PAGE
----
menu

Insider: Expected Value and Rare Drafting

Are you a Quiet Speculation member?

If not, now is a perfect time to join up! Our powerful tools, breaking-news analysis, and exclusive Discord channel will make sure you stay up to date and ahead of the curve.

Expected Value is a term that is thrown around the MtG community frequently. “+EV” has become synonymous with “profitable” and grinding has an air of pride attached to it, and that’s whether you’re grinding events or trade tables. While the short-cut term is certainly good enough for communication between people who speak the same language, using its actual meaning and underlying calculations, we can find some interesting things.

Rare drafting is a Science, not an Art. The reason being, there are actually correct times to take a rare for its monetary value, and times when there isn’t. For years, at a standard LGS draft, $5 was the minimum monetary value a card would need to have for me to pick it over another playable. I figured, for a $15 draft, with 3 packs, if I get a $5 card, that pays for that pack, and recoups some investment.

I felt this way until Aaron Forsythe posted some very interesting information about M10 limited using extensive data from MTGO. You can find the data here:
A quick recap for those to lazy to click the hyperlink: He lists the top 25 cards in M10 limited, based on win% of the decks they were included in, during round 1 of sealed events.
In this particular set, 17 of the 25 listed are Rares and Mythics, 5 are Uncommons, and 2 are commons! Also of note, the entire range of the top 25 leads to win% >51%.

Here’s where things get interesting, with regards to Expected Value. In short, Expected Value is simply a weighted average, where we calculate the average outcome of a decision, based on the likelihood of each outcome. The problem with Magic (or reason for its success) is the probabilities of such outcomes are not known. But now we have an idea of the range of how good some of the best uncommons can really be in a limited environment.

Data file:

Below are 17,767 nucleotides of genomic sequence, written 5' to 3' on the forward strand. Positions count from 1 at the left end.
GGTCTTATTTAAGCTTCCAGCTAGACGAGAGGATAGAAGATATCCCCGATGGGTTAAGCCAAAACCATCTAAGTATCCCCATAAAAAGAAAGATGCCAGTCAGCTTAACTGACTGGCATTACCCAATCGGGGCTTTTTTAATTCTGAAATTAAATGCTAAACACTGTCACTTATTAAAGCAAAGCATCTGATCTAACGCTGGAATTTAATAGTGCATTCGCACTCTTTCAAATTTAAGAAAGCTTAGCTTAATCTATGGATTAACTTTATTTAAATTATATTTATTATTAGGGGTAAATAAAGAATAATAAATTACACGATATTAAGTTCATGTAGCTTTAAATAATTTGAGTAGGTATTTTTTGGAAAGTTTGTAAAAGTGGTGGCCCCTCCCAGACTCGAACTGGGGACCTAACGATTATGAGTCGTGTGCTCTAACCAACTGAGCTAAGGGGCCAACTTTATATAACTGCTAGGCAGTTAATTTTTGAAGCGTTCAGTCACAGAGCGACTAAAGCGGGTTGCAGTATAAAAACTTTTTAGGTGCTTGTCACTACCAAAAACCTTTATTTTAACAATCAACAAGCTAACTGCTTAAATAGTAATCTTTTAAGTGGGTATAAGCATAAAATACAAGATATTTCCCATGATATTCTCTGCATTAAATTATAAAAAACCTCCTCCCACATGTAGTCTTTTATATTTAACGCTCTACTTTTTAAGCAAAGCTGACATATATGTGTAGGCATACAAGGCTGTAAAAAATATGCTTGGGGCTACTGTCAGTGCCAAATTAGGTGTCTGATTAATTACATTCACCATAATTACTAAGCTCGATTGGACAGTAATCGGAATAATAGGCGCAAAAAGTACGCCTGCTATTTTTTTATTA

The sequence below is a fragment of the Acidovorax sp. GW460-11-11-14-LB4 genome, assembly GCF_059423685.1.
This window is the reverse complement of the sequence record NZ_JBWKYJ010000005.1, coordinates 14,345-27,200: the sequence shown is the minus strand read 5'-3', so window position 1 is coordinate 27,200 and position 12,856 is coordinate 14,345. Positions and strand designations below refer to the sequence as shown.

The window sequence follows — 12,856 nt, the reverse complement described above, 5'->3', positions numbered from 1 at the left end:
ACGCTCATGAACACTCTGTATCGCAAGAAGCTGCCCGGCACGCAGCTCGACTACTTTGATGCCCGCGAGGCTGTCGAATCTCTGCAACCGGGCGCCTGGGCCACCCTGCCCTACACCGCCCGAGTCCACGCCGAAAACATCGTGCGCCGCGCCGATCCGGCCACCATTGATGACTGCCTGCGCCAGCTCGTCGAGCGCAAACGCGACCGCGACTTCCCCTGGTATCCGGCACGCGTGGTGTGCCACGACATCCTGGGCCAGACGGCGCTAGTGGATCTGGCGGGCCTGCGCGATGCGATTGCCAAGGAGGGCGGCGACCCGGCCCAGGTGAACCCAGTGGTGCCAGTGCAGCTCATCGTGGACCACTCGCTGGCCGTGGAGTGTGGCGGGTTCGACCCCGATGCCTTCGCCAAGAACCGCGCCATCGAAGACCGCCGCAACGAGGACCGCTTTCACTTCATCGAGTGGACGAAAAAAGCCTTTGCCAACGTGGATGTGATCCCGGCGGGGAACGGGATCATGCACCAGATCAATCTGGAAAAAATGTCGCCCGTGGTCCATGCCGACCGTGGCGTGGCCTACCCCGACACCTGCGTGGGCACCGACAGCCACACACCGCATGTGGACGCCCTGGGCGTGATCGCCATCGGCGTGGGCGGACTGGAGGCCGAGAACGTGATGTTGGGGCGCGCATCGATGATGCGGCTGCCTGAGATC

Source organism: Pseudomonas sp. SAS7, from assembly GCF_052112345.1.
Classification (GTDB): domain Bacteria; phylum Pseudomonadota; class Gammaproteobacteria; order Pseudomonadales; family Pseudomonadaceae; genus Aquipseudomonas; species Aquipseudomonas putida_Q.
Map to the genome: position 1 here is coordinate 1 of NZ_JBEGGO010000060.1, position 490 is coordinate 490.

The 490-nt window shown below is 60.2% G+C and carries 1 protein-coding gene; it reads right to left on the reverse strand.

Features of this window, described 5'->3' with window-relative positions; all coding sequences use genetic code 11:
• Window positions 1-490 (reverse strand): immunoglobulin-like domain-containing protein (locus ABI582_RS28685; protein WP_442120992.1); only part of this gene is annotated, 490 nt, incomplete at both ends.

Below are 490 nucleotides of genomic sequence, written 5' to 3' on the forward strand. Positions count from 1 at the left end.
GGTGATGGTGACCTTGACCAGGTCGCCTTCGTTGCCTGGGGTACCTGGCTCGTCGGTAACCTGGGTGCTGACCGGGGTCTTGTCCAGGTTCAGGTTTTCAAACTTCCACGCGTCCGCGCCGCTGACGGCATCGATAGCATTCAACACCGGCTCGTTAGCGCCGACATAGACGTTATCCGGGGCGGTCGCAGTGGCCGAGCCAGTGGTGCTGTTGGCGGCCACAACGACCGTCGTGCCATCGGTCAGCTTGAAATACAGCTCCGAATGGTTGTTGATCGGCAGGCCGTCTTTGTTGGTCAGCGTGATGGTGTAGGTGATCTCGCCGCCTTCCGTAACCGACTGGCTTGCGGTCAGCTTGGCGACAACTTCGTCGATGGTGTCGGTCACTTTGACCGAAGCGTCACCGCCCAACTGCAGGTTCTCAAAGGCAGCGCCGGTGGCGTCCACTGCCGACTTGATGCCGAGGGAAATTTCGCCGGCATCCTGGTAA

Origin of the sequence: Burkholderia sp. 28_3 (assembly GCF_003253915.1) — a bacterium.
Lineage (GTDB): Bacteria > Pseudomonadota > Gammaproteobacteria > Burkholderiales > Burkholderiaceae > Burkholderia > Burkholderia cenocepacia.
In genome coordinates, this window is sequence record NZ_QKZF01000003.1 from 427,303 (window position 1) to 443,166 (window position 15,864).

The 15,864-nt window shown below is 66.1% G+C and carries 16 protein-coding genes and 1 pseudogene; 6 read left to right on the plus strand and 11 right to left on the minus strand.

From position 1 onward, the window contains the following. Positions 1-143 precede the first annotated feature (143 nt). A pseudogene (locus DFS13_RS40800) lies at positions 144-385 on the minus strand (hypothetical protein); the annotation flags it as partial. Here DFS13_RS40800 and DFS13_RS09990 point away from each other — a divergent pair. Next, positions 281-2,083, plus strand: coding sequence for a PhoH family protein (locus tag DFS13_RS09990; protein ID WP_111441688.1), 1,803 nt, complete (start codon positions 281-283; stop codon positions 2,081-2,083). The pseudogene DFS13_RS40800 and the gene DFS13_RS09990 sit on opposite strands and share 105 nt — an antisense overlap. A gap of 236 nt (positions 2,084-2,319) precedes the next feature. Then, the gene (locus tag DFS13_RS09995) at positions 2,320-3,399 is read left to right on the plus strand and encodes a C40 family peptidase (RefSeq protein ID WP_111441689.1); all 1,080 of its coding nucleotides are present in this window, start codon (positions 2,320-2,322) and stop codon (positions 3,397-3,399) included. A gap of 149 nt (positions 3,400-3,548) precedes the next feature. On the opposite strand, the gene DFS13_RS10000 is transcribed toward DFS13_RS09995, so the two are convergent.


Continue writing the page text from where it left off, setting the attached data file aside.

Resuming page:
Keep in mind, these probabilities aren’t precise for a couple reasons:
1) The data comes from M10 not M12.
2) Your individual win% is going to vary from the population of MTGO players as a whole.
However, it does give us an idea of how much better some cards can really be, and how much of an impact they can have on your chances of victory.

I’ll start with the LGS I play at, as an example. Suppose we open a pack that has a junk rare (Sundial of the Infinite, perhaps), a Foil Timely Reinforcements, and a Mind Control. If this was Pack-1-Pick-1, using my previous rule, the $5-6 foil would be the pick. But with this new information, let’s see how correct that is. At least in M10, and I think most would agree M12 wouldn’t be much different, Mind Control owners won 54.07% of their matches. How can we use this information to determine if the foil is worth the pick or not? It will depend on prize structure.